Postal Letters - Program Gives Kids Hope For a Special Holiday
More than 100 years ago, the U.S. Postal Service began receiving letters to Santa Clause. That tradition continues.
The Postal Service is once again teaming with PIER 39 as it joins in the festivities for the PIER 39 Tree Lighting Celebration. A special area is being set up for children, who will have the opportunity to write letters to Santa.
“This is a very special holiday tradition that the Postal Service does yearly,” said Luna. “Working with the Letters to Santa program is one of the ways our employees celebrate the season and give back to the community.”
In 1912, Postmaster General Frank Hitchcock authorized local postmasters to allow postal employees and citizens to respond to the Letters to Santa program — this became known as Operation Santa. In the 1940s, mail volume for Santa increased so much that the Postal Service invited charitable organizations and corporations to participate by providing written responses and small gifts.
Through the years, the program has taken on a life of its own and today, cities, around the country have extremely successful programs with charitable organizations, corporations, local businesses and postal employees making a difference in the lives of children from coast to coast.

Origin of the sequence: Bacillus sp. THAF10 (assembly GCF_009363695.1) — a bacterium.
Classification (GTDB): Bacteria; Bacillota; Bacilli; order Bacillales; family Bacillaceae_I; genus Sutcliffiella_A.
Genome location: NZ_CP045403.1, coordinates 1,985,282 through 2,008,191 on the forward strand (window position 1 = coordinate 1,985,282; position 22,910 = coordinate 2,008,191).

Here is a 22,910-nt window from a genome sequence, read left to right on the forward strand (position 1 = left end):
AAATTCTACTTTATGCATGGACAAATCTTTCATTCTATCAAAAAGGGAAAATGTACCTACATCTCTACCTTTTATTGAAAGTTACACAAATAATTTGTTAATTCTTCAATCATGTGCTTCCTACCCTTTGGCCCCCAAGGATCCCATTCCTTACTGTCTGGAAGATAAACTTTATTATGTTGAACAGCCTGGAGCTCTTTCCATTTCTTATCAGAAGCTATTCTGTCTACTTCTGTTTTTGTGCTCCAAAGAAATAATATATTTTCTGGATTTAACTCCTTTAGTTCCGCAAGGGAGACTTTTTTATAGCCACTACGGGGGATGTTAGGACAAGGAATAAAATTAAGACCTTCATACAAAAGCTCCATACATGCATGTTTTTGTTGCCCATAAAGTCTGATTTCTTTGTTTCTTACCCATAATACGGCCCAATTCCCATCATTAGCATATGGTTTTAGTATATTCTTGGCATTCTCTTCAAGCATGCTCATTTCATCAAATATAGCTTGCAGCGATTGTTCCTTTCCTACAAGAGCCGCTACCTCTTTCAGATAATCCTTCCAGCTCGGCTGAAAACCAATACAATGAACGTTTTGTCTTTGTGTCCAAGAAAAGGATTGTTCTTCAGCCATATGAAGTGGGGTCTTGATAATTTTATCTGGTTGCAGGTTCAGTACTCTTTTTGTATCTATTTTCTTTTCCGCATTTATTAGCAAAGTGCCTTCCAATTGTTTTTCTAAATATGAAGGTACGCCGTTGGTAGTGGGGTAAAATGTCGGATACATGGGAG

This year’s program changed slightly to add a layer of security to protect little letter writers. Letters to Santa will no longer be mailed or faxed to individuals — all requests must be made in person. Individuals must present photo identification to receive letters. Third parties, such as charities, businesses, schools etc., wishing to adopt letters, must now fill-out forms as well.
Those wishing to participate in the program can pick up letters at the following Post Offices:
Days and times vary for program participation so customers should call their nearest Post Office for details.
Source: U.S. Postal Service
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